Indian IT major Infosys will hire about 10,000 locals in the US over the next two years and set up four technology and innovation hubs there. This is part of the efforts to tide over visa-related issues.
Infosys will also focus on enhancing its play in new technology such as Artificial Intelligence (AI), cloud and big data, machine learning and user experience.
Vishal Sikka, the CEO, said the first hub, which will open in Indiana in August this year, will create 2,000 jobs for American workers by 2021. The location of the other three centres will be decided over the next few months.
These hubs will help in working closely with clients in key industries like financial services, healthcare, manufacturing, retail and energy, along with training people on technology and innovation.
The 10,000 people that will be hired will include experienced technology professionals and recent graduates from major universities, and local and community colleges. Infosys will also train them on key competencies such as user experience, cloud, artificial intelligence, big data and digital offerings, as well as a core technology and computer science skills.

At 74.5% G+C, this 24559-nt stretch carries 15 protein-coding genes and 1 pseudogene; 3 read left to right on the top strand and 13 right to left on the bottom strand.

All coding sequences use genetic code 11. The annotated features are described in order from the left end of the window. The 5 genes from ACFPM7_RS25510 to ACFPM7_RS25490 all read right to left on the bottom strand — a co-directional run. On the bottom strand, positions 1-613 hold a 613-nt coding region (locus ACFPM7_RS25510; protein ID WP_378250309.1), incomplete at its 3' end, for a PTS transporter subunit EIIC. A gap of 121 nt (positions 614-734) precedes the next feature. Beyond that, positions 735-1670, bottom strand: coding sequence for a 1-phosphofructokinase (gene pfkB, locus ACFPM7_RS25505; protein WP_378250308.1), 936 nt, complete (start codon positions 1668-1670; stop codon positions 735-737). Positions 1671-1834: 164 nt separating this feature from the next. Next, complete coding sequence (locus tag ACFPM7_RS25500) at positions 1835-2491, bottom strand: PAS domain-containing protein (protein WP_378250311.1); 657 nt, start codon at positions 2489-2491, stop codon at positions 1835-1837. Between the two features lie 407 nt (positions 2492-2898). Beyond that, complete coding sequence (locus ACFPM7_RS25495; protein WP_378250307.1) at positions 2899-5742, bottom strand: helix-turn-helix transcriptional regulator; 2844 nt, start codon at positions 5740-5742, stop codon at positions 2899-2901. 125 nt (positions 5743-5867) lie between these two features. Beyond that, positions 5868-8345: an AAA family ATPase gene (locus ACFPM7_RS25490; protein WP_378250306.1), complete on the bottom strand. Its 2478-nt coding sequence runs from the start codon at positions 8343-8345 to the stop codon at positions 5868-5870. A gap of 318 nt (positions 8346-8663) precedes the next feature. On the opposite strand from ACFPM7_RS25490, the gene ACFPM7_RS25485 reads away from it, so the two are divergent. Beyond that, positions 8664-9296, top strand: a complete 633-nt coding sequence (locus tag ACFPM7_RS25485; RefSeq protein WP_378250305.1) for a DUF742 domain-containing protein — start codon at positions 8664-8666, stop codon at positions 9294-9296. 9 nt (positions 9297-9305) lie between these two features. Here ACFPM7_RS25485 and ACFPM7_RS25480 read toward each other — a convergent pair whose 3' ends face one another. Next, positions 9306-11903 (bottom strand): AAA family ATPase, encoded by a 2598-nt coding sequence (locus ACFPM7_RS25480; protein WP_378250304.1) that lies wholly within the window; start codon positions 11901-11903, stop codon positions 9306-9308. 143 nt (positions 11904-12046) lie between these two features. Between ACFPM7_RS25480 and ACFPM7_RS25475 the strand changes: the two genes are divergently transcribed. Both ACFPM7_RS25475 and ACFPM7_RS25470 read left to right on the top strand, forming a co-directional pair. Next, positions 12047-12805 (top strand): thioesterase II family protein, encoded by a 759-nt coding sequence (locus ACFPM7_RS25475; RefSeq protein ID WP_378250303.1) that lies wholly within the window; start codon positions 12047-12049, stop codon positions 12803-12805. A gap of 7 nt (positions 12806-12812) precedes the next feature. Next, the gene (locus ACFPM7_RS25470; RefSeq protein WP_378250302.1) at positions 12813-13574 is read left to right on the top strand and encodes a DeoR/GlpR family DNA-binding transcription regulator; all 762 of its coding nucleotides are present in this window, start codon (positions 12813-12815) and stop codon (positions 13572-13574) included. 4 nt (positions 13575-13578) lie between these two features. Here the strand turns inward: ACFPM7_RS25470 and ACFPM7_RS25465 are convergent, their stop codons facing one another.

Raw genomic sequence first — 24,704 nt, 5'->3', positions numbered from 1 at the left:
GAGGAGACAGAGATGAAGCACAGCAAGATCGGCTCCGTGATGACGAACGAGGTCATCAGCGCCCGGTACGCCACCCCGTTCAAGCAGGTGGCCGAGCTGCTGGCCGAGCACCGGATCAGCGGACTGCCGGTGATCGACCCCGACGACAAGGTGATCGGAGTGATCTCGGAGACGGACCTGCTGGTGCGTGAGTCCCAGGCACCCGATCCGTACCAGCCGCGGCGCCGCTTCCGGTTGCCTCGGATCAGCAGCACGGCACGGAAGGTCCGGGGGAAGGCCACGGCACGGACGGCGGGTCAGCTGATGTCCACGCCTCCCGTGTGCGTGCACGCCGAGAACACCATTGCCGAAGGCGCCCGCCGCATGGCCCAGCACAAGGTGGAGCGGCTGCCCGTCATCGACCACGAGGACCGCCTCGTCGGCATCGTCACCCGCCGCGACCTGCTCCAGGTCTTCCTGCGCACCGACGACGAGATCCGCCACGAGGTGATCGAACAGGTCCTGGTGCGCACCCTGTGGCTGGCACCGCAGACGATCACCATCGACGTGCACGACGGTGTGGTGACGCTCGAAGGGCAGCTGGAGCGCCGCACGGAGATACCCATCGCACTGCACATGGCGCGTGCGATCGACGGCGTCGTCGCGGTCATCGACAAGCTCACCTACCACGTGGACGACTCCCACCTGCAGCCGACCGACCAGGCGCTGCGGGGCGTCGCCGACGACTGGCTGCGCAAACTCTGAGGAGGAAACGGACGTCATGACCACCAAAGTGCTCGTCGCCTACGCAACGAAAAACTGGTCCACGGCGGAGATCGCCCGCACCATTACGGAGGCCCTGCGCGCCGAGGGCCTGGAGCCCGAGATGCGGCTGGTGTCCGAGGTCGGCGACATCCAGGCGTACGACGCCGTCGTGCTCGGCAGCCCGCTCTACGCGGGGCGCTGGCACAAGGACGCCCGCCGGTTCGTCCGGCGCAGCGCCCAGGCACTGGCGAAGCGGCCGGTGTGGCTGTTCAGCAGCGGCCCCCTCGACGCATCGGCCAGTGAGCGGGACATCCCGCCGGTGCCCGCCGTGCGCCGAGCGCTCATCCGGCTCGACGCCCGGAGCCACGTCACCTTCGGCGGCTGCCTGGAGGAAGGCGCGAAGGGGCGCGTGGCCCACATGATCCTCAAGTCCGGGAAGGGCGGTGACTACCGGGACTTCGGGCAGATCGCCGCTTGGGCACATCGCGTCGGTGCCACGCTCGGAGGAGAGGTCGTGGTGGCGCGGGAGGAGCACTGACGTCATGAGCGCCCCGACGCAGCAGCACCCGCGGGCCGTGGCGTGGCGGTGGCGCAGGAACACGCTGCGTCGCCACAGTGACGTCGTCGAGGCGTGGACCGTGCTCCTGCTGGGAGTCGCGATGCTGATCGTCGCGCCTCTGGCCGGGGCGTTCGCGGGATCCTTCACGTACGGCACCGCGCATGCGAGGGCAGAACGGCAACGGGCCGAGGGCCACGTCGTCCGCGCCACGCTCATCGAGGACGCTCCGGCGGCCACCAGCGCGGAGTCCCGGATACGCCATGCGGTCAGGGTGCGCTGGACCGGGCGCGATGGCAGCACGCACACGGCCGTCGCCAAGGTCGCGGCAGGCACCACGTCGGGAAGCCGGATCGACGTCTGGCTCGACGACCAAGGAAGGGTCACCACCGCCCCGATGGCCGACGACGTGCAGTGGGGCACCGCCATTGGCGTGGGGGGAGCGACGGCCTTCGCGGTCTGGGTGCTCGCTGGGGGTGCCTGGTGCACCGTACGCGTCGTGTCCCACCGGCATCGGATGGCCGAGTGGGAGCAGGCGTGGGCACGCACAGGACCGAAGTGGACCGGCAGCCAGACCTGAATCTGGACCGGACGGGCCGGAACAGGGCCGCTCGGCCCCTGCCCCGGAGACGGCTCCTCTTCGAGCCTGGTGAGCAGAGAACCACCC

Over the past few weeks, there has been a growing sentiment of protectionism across various markets, including the US, that is seeking to safeguard jobs for locals and raising the bar for foreign workers.
The US had also accused Infosys and its larger rival, Tata Consultancy Services, of “unfairly” cornering the lion's share of the H-1B work visas by putting extra tickets in the lottery system. Every year, the US grants 65,000 H-1B visas while another 20,000 are set aside for those with US advanced degrees. The North American market accounted for over 60 per cent of Infosys' USD10.2 billion revenue in the 2016-17 fiscal.
In IT firms’ defence, industry body Nasscom had said these two companies accounted for only 7,504 — 8.8 per cent — of the approved H-1B visas in 2014-15. At the end of March 2017, Infosys had over 2 lakh people on its payroll. Tech companies use work permits like H-1B visa (in the US) to send engineers to work on client sites.
The tightening of visa norms not only pushes up operational costs for these tech firms but also makes the movement of skilled workforce difficult. These companies are now adjusting their business models to reduce their dependence on visas and hiring more locals overseas instead.
Since 2015, Infosys has trained more than 134,000 students, over 2,500 teachers and almost 2,500 schools across America and provided classroom equipment, through Infosys Foundation USA.